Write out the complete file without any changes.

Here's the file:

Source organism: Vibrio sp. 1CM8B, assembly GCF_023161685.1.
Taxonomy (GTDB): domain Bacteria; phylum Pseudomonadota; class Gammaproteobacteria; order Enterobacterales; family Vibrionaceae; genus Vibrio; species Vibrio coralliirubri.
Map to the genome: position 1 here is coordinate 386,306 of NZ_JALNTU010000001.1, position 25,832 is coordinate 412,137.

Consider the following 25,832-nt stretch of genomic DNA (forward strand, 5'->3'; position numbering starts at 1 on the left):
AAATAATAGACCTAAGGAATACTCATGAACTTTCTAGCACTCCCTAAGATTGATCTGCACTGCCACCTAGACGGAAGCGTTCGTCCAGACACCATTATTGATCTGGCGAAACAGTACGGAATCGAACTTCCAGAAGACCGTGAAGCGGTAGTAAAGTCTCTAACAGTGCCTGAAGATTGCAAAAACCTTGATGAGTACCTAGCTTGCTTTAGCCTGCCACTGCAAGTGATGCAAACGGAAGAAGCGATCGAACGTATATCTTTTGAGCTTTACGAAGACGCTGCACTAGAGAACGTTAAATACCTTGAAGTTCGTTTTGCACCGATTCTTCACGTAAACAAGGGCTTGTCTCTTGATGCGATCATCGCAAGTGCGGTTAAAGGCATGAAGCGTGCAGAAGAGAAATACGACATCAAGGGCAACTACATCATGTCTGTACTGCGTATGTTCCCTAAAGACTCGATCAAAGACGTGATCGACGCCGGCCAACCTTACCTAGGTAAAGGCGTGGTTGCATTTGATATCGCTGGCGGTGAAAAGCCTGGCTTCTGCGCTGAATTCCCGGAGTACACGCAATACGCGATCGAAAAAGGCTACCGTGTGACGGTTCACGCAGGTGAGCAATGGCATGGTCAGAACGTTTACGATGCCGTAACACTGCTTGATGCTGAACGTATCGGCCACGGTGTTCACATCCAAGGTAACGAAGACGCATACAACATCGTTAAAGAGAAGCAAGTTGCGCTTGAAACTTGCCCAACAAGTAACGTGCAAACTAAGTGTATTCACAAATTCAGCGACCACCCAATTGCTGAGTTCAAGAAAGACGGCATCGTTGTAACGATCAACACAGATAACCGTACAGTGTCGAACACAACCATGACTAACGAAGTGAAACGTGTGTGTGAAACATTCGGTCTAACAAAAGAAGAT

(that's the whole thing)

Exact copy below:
Source organism: Vibrio sp. 1CM8B, assembly GCF_023161685.1.
Taxonomy (GTDB): domain Bacteria; phylum Pseudomonadota; class Gammaproteobacteria; order Enterobacterales; family Vibrionaceae; genus Vibrio; species Vibrio coralliirubri.
Map to the genome: position 1 here is coordinate 386,306 of NZ_JALNTU010000001.1, position 25,832 is coordinate 412,137.

Consider the following 25,832-nt stretch of genomic DNA (forward strand, 5'->3'; position numbering starts at 1 on the left):
AAATAATAGACCTAAGGAATACTCATGAACTTTCTAGCACTCCCTAAGATTGATCTGCACTGCCACCTAGACGGAAGCGTTCGTCCAGACACCATTATTGATCTGGCGAAACAGTACGGAATCGAACTTCCAGAAGACCGTGAAGCGGTAGTAAAGTCTCTAACAGTGCCTGAAGATTGCAAAAACCTTGATGAGTACCTAGCTTGCTTTAGCCTGCCACTGCAAGTGATGCAAACGGAAGAAGCGATCGAACGTATATCTTTTGAGCTTTACGAAGACGCTGCACTAGAGAACGTTAAATACCTTGAAGTTCGTTTTGCACCGATTCTTCACGTAAACAAGGGCTTGTCTCTTGATGCGATCATCGCAAGTGCGGTTAAAGGCATGAAGCGTGCAGAAGAGAAATACGACATCAAGGGCAACTACATCATGTCTGTACTGCGTATGTTCCCTAAAGACTCGATCAAAGACGTGATCGACGCCGGCCAACCTTACCTAGGTAAAGGCGTGGTTGCATTTGATATCGCTGGCGGTGAAAAGCCTGGCTTCTGCGCTGAATTCCCGGAGTACACGCAATACGCGATCGAAAAAGGCTACCGTGTGACGGTTCACGCAGGTGAGCAATGGCATGGTCAGAACGTTTACGATGCCGTAACACTGCTTGATGCTGAACGTATCGGCCACGGTGTTCACATCCAAGGTAACGAAGACGCATACAACATCGTTAAAGAGAAGCAAGTTGCGCTTGAAACTTGCCCAACAAGTAACGTGCAAACTAAGTGTATTCACAAATTCAGCGACCACCCAATTGCTGAGTTCAAGAAAGACGGCATCGTTGTAACGATCAACACAGATAACCGTACAGTGTCGAACACAACCATGACTAACGAAGTGAAACGTGTGTGTGAAACATTCGGTCTAACAAAAGAAGAT